- Location: Maryland
Suspended License in MarylandPage Overview
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Whenever you need or want to check the status of your driver’s license, you can order a driving record report. This record will spell out if your driver’s license is currently valid. Should your license have been revoked or suspended, the report will indicate that according to what’s on record at the MVA. This report will also show points against your license and, in some cases, information on any accidents you have had.
In Maryland, driving is not an inalienable right. It is a privilege. In this case the right is bestowed upon you by the Maryland Motor Vehicle Administration (MVA).
Maryland has a point system that collects and calculates all of your road transgressions. Each offense carries a point value between one and 12. Hitting the high end by amassing too many tickets or with one big infraction will result in your license being suspended or revoked.
There are two types of suspension you can receive from the MVA.
Collecting eight to 11 points, but none of the offenses involving alcohol or drugs, will get you this notice. It is the lighter of the two overall, but not by much: a license suspension still means you cannot drive. If you receive a letter from the MVA informing you that this action is being taken you essentially can do two things:
- Return your license via mail or in person at any MVA office. Depending on the infraction(s) involved, the suspension could last anywhere from three months to one year.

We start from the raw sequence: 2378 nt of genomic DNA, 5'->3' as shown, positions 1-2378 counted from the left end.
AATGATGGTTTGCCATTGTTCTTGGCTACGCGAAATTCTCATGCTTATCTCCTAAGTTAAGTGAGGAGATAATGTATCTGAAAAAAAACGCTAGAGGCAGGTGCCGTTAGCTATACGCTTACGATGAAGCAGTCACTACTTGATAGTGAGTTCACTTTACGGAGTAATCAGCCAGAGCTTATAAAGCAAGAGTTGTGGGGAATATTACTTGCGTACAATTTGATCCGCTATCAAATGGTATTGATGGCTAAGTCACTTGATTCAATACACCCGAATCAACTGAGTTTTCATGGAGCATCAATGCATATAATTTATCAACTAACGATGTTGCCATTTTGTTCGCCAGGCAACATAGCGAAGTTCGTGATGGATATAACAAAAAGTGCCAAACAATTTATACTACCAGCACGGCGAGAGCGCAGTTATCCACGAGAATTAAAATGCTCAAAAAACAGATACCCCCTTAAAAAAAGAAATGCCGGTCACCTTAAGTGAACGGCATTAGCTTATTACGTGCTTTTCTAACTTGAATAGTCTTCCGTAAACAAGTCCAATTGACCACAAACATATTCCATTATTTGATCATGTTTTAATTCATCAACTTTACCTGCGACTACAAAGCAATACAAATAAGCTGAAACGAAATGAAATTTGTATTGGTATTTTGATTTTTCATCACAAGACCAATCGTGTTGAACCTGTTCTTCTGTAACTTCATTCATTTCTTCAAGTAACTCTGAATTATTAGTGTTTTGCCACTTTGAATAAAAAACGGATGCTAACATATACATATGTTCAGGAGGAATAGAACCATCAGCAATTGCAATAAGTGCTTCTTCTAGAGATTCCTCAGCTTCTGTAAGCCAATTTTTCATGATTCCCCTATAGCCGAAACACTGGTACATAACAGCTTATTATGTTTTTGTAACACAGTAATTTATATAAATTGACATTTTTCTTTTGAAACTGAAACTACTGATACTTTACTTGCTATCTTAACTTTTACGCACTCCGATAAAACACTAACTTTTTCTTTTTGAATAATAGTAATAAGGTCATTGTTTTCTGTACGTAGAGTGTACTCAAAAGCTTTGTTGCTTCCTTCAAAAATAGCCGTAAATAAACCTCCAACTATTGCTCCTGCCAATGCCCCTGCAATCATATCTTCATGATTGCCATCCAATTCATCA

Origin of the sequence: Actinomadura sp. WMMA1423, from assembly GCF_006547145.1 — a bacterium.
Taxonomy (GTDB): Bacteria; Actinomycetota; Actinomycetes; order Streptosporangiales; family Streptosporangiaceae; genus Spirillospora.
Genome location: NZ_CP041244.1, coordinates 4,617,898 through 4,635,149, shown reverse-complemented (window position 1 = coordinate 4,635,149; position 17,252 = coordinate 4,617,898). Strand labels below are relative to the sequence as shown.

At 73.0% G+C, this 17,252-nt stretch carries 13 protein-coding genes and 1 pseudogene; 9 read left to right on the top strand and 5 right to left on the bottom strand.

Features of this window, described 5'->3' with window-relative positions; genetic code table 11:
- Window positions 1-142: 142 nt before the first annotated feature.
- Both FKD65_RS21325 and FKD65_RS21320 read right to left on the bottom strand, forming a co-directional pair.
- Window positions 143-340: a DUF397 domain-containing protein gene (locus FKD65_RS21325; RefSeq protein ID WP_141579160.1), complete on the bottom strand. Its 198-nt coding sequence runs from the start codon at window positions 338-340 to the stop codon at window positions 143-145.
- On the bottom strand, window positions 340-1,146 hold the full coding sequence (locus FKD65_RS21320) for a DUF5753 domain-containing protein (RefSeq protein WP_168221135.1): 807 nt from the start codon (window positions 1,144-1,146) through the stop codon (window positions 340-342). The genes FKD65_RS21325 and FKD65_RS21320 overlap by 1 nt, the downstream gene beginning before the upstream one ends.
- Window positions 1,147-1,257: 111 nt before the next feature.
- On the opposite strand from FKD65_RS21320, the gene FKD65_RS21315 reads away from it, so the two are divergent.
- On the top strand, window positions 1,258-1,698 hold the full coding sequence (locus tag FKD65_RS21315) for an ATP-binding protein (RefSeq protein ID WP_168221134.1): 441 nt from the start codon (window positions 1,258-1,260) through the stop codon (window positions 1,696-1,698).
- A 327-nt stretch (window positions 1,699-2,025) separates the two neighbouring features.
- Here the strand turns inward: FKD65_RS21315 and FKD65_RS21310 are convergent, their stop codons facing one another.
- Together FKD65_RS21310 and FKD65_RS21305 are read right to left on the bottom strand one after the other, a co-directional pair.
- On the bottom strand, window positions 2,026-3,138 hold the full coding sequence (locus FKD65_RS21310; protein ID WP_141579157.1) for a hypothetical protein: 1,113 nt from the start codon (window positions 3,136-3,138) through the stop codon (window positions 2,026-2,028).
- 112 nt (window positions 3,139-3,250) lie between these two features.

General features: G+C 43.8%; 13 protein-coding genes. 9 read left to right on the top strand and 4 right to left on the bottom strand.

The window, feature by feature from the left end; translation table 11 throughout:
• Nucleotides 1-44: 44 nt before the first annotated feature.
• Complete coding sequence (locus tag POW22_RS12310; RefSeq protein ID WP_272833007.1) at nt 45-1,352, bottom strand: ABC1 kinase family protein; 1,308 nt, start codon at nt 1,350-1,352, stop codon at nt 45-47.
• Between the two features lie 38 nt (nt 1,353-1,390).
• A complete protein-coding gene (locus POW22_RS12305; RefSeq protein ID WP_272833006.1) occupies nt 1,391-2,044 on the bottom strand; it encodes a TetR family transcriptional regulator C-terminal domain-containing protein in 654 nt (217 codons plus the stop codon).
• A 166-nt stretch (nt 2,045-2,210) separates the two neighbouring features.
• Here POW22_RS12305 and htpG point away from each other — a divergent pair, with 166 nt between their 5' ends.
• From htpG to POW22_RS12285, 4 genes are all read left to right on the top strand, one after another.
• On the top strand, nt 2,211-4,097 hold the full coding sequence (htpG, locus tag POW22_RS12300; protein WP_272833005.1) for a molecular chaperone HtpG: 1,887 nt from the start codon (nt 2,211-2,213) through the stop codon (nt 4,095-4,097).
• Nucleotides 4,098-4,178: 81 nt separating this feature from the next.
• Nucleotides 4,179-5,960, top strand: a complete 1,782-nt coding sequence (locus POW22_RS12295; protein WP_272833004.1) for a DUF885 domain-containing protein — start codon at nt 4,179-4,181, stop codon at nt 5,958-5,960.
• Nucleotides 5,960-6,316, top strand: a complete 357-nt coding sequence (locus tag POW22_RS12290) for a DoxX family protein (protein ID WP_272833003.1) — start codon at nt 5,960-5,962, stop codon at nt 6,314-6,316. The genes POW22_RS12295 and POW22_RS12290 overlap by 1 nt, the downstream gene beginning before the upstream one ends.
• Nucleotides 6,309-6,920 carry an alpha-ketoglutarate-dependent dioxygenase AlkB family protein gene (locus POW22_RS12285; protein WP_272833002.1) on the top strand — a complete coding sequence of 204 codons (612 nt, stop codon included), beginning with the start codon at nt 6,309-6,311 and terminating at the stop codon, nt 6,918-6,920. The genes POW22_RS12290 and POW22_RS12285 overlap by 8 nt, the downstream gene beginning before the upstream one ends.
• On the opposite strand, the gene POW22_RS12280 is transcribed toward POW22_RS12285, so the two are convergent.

- If you disagree with the notice, you have 15 days to appeal and ask for a hearing. Luckily, the form that the MVA sends out has detailed instructions on how to go about making this request. Once the hearing application is processed, the Office of Administrative Hearings (OAH) will get in touch with you letting you know where to go, when, and at what time. Until the hearing your license is still considered suspended and you are not allowed to operate a vehicle.
This involves the same concept as the points suspension, except one of the infractions adding up to a total in the neighborhood of eight to eleven had something to do with driving with alcohol or drugs in your system.
You can also get a standard suspension by not paying a traffic fine, or by falsifying information on your driver license application.
- Return your license via mail or in person at any MVA office. Depending on the infraction(s) involved the suspension could last anywhere from three months to one year.
- If you disagree with the notice, you have 15 days to appeal and ask for a hearing. Luckily, the form that the MVA sends out has detailed instructions on how to go about making this request. Once the hearing application is processed, the Office of Administrative Hearings (OAH) will get in touch with you letting you know where to go, when, and at what time. Until the hearing your license is still considered suspended and you are not allowed to operate a vehicle. There is a fee for the hearing for which you are responsible.